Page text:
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sharp incisors. In one moment Poppie was free, and scudding. Thus ended her introduction to civilized life. Poppie did not find it nice. She preferred all London to the biggest house and garden in it. True, there was that marvellous rose-tree. But free-born creatures cannot live upon the contemplation of roses. After all, the thing she had been brought up to, the streets, the kennels, with their occasional crusts, pennies, and bits of glass, the holes to creep into, and the endless room for scudding, was better. And her unsuitable dress, which did attract the eyes of the passers—being such as was seldom seen in connexion with bare hair and legs—would soon accommodate itself to circumstances, taking the form of rags before a week would be over, to which change of condition no care of Poppie's would interpose an obstacle. For like the birds of the air and the lilies of the field, she had no care. She did not know what it meant. And possibly the great One who made her may have different ideas about respectability from those of dining aldermen and members of Parliament for certain boroughs that might be named. At the porter's cry, Lucy started, and found to her dismay that her charge was gone. She could not, however, help a certain somewhat malicious pleasure at the man's discomfiture, and the baby-like way in which he lamented over his bitten hand. He forgot himself so far as to call her “the little devil”—which was quite in accordance with his respectable way of thinking. Both Mrs. Morgenstern and Lucy, after the first disappointment and vexation were over, laughed heartily at the affair; and even Miriam was worked up to a smile at last. But she continued very mournful, notwithstanding, over the loss of her sister, as she would call her. Mr. Sargent did his best to enliven the party. He was a man of good feeling, and of more than ordinary love for the right. This, however, from a dread of what he would have called sentimentality, he persisted in regarding as a mere peculiarity, possibly a weakness. If he made up his mind to help any one who was wronged, for which, it must be confessed, he had more time than he would have cared to acknowledge, he would say that he had “taken an interest in such or such a case ;” or that the case involved “points of interest” which he was “willing to see settled.” He never said that he wanted to see right done : that would have been enthusiastic, and unworthy of the cold dignity of a lawyer. So he was one of those false men, alas too few who always represent themselves as inferior to what they are. Many and various were the jokes he made upon Poppie and Jeames, ever, it must be confessed, with an eye to the approbation of Miss Burton. He declared, for instance, that the Armageddon of class-legislature would be fought between those of whom the porter and Poppie were the representatives, and rejoiced that, as in the case of the small uarrel between Fitz James and Roderick Dhu, Poppie had drawn the first blood, and gained thereby a good omen. And Lucy was pleased with him, it must be confessed. She never thought of comparing him with Thomas, which was well for Thomas. But she did think he was a very clever, gentlemanly fellow, and knew how to make himself agreeable. He offered to see her home, which she declined, not even permitting him to walk with her to the railway.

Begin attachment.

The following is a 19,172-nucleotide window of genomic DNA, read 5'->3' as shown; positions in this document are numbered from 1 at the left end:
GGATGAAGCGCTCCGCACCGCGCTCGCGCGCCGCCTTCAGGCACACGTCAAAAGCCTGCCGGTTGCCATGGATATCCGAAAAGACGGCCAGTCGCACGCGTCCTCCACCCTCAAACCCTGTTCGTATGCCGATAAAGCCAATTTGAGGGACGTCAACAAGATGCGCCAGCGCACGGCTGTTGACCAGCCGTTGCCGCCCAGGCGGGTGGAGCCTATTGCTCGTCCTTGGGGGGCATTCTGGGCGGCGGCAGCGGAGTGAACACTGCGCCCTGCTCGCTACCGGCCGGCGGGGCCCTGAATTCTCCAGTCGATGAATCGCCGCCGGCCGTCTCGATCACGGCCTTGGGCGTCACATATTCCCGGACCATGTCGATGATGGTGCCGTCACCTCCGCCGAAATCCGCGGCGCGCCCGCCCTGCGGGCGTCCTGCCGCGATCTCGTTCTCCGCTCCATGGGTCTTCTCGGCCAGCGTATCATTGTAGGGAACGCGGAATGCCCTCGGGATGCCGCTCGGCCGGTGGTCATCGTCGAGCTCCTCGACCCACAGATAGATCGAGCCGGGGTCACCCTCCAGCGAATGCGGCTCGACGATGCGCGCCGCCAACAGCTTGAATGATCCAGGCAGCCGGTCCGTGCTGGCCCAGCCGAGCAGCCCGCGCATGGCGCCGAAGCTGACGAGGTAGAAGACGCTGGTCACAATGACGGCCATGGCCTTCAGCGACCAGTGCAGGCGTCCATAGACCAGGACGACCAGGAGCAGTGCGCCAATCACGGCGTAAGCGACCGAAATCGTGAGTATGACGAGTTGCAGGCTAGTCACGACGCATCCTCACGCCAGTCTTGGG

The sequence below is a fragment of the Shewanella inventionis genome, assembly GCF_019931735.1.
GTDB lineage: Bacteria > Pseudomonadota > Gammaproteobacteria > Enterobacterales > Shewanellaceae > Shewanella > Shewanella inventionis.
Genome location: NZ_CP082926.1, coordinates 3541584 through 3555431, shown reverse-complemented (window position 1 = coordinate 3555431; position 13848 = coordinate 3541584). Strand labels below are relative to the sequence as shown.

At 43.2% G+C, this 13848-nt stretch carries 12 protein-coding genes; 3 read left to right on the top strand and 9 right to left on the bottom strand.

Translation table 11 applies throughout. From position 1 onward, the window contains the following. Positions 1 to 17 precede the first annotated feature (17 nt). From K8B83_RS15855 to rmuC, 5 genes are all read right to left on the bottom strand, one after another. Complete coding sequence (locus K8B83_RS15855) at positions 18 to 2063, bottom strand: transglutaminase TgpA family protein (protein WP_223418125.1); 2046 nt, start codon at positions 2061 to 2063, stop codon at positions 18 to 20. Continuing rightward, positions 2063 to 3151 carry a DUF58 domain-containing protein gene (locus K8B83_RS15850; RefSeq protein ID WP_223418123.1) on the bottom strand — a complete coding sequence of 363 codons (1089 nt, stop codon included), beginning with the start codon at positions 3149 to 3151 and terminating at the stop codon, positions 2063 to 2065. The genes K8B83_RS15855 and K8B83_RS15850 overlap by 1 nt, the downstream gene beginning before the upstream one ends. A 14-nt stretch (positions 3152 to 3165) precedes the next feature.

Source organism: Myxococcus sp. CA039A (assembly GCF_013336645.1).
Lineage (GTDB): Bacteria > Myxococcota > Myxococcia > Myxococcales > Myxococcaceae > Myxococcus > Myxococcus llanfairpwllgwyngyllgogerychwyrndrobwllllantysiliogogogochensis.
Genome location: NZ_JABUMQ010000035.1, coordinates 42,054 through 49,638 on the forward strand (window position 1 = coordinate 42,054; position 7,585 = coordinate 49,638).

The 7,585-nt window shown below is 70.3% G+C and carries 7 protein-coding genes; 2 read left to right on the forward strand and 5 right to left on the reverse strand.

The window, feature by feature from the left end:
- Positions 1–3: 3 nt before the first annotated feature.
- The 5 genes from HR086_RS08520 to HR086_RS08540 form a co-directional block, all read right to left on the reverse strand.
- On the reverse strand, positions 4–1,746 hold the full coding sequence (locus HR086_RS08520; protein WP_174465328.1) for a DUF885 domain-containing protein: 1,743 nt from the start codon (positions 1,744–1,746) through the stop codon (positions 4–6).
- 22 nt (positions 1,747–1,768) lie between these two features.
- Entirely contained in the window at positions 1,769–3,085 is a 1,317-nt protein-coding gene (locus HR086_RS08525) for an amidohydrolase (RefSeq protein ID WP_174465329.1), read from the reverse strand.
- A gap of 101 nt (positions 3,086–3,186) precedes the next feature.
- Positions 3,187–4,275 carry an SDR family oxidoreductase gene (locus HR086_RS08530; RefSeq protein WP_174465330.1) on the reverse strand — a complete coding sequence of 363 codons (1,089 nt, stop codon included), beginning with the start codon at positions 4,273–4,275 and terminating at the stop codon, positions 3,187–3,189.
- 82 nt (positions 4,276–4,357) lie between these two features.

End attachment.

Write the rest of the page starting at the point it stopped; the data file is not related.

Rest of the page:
SHE found the two old women, of whom Mattie still seemed the older, seated together at their tea. Not a ray of the afternoon sun could find its way into the room. It was dusky and sultry, with a smell of roses. This, and its strange mingling of surniture, made it like a room over a broker's in some country town. “Well, Miss Burton, here you are at last !” said Mattie, with a half-smile on the half of her mouth. “Yes, Mattie, here I am. Has grandmother been good to ou?” yo. Of course she has—very good. Everybody is good to me. I am a very fortunate child, as my father says, though he never seems to mean it.” “And how do you think your patient is P’ asked Lucy, while Mrs. Boxall sat silent, careful not to obstruct the amusement which the child's answers must give them. “Well, I do not think Mrs. Boxall is worse. She has been very good, and has done everything I found myself obliged to recommend. I would not let her get up so soon as she wanted to.” “And what did you do to keep her in bed P’’ asked Lucy. “Well, I could not think of a story to tell her just then, so I got the big Bible out of the book-case, and began to show her the pictures. But she did not care about that. I think it was my fault, though, because I was not able to hold the book so that she could see them properly. So I read a story to her, but I do not think I chose a very nice one.” Mrs. Boxall made a deprecating motion with her head and hands, accompanied by the words,“She will say what she thinks—Bible or Prayer-book.” “Well, and where's the harm, when I mean none P Who's to be angry at that? I will say,” Mattie went on, “that it was an ugly trick of that woman to serve a person that never did her any harm; and I wonder at two sensible women like Mrs. Boxall and Deborah sticking up for her.”